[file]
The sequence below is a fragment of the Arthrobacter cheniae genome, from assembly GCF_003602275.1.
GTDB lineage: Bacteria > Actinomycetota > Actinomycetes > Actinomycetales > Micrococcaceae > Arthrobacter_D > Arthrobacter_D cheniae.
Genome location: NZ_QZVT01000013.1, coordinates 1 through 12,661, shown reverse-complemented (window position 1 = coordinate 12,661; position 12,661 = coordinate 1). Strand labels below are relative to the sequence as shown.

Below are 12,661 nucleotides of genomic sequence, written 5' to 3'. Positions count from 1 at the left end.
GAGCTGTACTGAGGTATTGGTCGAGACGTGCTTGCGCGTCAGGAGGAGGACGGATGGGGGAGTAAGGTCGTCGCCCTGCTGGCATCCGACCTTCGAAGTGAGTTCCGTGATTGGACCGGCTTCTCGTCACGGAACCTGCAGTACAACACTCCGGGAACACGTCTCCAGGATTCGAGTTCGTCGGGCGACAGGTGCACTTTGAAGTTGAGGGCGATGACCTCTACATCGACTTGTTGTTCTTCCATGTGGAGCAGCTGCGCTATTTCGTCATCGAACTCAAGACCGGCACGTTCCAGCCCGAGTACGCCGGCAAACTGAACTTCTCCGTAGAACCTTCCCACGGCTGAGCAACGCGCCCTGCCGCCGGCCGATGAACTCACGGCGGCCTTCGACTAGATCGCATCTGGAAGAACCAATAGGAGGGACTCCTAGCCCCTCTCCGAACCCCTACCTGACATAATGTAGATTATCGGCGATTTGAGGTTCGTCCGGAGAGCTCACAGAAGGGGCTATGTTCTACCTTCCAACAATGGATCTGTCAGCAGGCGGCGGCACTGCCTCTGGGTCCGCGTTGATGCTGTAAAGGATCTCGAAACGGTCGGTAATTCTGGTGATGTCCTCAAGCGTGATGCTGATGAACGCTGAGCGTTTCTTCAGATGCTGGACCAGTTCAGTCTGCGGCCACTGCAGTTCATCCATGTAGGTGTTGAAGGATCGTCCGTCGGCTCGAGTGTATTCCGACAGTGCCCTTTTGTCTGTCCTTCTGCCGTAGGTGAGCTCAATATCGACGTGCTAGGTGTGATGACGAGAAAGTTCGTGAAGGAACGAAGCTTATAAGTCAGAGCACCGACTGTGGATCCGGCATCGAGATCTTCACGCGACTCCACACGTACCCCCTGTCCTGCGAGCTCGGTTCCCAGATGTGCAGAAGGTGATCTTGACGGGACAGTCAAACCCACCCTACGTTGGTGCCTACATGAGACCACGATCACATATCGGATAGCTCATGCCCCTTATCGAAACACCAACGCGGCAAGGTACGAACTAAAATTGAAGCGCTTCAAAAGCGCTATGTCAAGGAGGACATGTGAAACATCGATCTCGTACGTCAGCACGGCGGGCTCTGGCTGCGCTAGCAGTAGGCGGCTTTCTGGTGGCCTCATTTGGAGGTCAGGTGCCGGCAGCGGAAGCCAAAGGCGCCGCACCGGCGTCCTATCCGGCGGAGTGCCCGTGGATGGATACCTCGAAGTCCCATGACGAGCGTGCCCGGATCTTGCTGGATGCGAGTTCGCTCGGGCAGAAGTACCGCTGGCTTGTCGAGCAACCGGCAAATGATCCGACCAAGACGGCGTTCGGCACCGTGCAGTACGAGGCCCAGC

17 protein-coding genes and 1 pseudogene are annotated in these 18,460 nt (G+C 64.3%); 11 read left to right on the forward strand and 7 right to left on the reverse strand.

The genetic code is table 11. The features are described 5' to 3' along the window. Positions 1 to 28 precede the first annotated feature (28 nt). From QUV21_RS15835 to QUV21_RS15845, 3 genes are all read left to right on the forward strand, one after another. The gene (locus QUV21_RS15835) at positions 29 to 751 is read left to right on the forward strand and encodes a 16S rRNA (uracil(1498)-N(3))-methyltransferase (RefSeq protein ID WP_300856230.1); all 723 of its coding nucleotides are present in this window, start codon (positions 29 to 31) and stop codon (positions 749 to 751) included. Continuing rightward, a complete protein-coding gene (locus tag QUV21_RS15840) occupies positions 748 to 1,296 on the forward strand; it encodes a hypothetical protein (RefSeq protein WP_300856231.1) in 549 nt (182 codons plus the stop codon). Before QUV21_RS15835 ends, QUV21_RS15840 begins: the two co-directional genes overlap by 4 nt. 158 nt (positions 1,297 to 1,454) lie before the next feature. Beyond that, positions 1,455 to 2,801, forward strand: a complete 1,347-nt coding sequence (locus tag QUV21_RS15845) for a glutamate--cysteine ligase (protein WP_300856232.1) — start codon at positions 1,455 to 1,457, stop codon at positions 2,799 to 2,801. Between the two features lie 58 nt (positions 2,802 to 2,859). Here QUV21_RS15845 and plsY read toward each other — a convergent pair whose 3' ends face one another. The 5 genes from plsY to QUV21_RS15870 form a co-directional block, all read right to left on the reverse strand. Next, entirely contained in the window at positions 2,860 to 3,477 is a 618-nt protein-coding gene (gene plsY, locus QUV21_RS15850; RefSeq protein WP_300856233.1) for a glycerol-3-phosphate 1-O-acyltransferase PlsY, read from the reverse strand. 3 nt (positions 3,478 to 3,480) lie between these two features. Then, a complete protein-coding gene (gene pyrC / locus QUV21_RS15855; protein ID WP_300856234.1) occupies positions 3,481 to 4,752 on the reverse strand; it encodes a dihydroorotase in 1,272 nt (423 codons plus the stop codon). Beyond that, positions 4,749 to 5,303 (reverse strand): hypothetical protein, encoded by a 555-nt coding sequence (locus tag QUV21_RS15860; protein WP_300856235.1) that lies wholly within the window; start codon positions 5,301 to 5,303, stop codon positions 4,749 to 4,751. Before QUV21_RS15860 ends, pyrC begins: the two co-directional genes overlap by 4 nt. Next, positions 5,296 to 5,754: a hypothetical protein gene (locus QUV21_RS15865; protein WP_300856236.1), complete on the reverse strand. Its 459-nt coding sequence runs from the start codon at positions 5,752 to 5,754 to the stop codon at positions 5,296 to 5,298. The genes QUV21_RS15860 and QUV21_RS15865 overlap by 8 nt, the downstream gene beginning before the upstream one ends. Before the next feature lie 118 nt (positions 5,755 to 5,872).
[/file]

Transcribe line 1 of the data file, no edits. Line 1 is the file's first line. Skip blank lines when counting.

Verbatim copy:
The sequence below is a fragment of the Arthrobacter cheniae genome, from assembly GCF_003602275.1.